In Bangkok, the city’s first zero-waste restaurant, Bo.lan, is making waves. The chefs grow their own vegetables on site and have special systems for processing organic waste and purifying water. Even in Singapore, where space is at a premium, the ethical eating movement is taking off. Open Farm Community is a 35,000-square-foot space with herb and vegetable gardens, plus worm and ant farms, where local farmers can showcase their sustainable wares – either for customers to take home or for chefs to whip up something there and then for the eco-conscious diner.
Photo credit: Nihi Sumba
For top-end resorts and private islands, taking a sustainable approach makes ecological, economic and humanitarian sense. Having gardens and farmland attached to the properties reduces the need to ship or fly in food at great expense (and often at great waste) and provides opportunities for guests to easily explore local tastes. Working with farmers in nearby communities also provides the entire area with a financial boost.
Nihi Sumba is an idyllic wilderness retreat on the Indonesian island of Sumba that combines luxury, nature, freedom and top-quality service in an unbeatable setting.
“We try to help the Sumba communities as much as we can by sourcing our food products from local farmers,” says Chef Javier, adding, “We are trying to create a cooperative between the local farmers to enable them to sell their products to us on a regular basis and without any competition. We have our own garden where we produce some salad leaves and fruits such as avocado, papaya, pineapple, banana. We get our fish daily from our guest catches, and with our professional fishermen team, we select only the large ones and we put back the small ones to take care of the ocean.”
The resort even has its own chocolate factory, underlining the demand from consumers to become actively involved with local ingredients and styles of cooking.
Photo credit: Song Saa Private Island
Luxury Cambodian retreat Song Saa Private Island courts guests with the idea of an impossibly romantic faraway setting in the Koh Rong archipelago, but it’s also clever about offering five-star service in a way that’s mindful about its impact on the environment and local communities. The beautiful residences and restaurants are constructed with reclaimed materials, so it makes sense that the menus should also make the best of what’s on offer nearby.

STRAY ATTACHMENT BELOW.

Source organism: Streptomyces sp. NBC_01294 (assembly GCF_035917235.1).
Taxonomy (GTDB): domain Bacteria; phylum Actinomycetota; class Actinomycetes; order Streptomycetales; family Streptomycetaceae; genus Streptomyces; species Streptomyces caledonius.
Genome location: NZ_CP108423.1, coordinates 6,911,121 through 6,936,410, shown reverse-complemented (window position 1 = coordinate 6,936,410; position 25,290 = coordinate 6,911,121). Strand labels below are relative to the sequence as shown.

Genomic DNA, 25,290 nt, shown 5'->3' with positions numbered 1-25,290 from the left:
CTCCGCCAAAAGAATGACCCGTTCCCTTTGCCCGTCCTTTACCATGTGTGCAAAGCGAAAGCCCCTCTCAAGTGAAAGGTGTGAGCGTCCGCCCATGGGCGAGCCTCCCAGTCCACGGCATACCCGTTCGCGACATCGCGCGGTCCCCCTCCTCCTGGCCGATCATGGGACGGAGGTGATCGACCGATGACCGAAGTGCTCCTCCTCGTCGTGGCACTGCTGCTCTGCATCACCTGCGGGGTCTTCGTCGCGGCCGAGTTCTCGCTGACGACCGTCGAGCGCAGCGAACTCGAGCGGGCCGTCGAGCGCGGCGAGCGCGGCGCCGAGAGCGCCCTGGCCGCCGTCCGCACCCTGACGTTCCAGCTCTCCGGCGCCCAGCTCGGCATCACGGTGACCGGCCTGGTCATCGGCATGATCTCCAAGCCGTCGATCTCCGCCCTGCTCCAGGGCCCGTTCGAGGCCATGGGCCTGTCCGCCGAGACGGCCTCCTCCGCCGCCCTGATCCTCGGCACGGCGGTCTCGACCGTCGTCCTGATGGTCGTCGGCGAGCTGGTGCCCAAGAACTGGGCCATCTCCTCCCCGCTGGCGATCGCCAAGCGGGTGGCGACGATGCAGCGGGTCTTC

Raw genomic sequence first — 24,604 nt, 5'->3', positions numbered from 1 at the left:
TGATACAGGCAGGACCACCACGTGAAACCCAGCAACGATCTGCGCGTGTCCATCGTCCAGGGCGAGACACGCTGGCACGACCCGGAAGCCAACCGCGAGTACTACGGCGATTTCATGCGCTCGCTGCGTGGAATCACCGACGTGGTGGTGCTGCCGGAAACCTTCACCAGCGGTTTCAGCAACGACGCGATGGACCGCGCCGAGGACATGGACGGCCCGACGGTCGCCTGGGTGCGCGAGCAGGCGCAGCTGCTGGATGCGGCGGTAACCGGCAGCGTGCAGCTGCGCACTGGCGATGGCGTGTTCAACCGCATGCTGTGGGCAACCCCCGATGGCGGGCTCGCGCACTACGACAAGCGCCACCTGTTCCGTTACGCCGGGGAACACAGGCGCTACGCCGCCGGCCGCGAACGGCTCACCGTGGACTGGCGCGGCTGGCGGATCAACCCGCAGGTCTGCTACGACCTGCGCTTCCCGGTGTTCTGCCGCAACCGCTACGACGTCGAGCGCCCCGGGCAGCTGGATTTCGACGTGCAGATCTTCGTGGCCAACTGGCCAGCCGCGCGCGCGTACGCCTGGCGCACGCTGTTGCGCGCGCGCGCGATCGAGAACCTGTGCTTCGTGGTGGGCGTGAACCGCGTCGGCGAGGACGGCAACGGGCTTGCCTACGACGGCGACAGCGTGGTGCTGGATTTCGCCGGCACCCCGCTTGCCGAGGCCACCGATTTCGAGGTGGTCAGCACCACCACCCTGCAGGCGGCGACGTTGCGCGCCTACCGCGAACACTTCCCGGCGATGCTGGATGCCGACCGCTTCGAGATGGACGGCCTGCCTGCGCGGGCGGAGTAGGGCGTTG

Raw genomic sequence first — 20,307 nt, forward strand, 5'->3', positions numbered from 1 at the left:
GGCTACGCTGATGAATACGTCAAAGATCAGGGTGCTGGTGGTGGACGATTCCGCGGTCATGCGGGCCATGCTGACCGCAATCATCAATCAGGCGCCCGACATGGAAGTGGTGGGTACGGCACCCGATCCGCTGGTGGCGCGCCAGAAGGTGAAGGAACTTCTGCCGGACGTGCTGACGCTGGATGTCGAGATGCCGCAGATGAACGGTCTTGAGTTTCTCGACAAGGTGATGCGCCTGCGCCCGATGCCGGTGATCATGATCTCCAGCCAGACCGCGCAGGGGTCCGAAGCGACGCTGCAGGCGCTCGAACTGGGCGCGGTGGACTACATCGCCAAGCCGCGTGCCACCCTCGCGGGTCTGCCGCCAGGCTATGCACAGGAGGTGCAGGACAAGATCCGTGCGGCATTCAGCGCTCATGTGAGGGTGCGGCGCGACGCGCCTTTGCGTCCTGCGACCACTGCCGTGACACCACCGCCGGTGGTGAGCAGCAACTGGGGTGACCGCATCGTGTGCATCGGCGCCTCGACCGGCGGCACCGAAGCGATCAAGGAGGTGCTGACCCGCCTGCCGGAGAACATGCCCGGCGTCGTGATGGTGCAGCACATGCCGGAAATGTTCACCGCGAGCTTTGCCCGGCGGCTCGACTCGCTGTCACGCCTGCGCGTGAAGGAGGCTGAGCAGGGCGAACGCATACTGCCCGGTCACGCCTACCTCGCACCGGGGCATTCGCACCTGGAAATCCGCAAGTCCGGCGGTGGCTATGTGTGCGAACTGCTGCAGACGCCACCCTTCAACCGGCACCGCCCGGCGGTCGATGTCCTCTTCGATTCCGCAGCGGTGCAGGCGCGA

Chef Sophat Hing says, ”We always try to use as many local suppliers as possible for our products, without compromising on the quality of our ingredients. We source a lot of our seafood from the local fishing village close to Song Saa, and our lettuce, fresh herbs and spices come from our own garden on the island. We use local Khmer-handcrafted plates, and we press fresh juice from locally sourced fruits, served with sustainable bamboo straws grown less than a mile away.”
He adds that today‘s travellers and diners are looking for an authentic, local, multi-sensory experience, with food and drink sourced from nearby. Increasingly, the discerning consumer values that over food that’s been flown in from thousands of miles away, at a huge cost to the environment.
Chef Hing says, “People want to see, taste and smell Cambodia when they dine with us.”
Photo credit: Laucala IslandSimilarly, Laucala Island, a picture-perfect gem nestled in the Fijian South Pacific, has organic farming areas producing herbs, fruits, vegetables and meat. Chefs even forage across the isle sourcing wild mushrooms and flowers, making the most of the indigenous plants and animals for their menus. They use hydroponics to maximise what can be grown, and the bulk of the seafood served is caught within a mile of the shore. There is an abundance of coconut trees on the island, but even this bounty is harvested and put to good use – in the kitchens, at the spa and even in the decor.
A spokesman for the luxury resort says, “The sustainable approach to resort living not only guarantees flavourful food and memorable spa treatments but also ensures that guests leave with a genuine insight into Fijian culture.”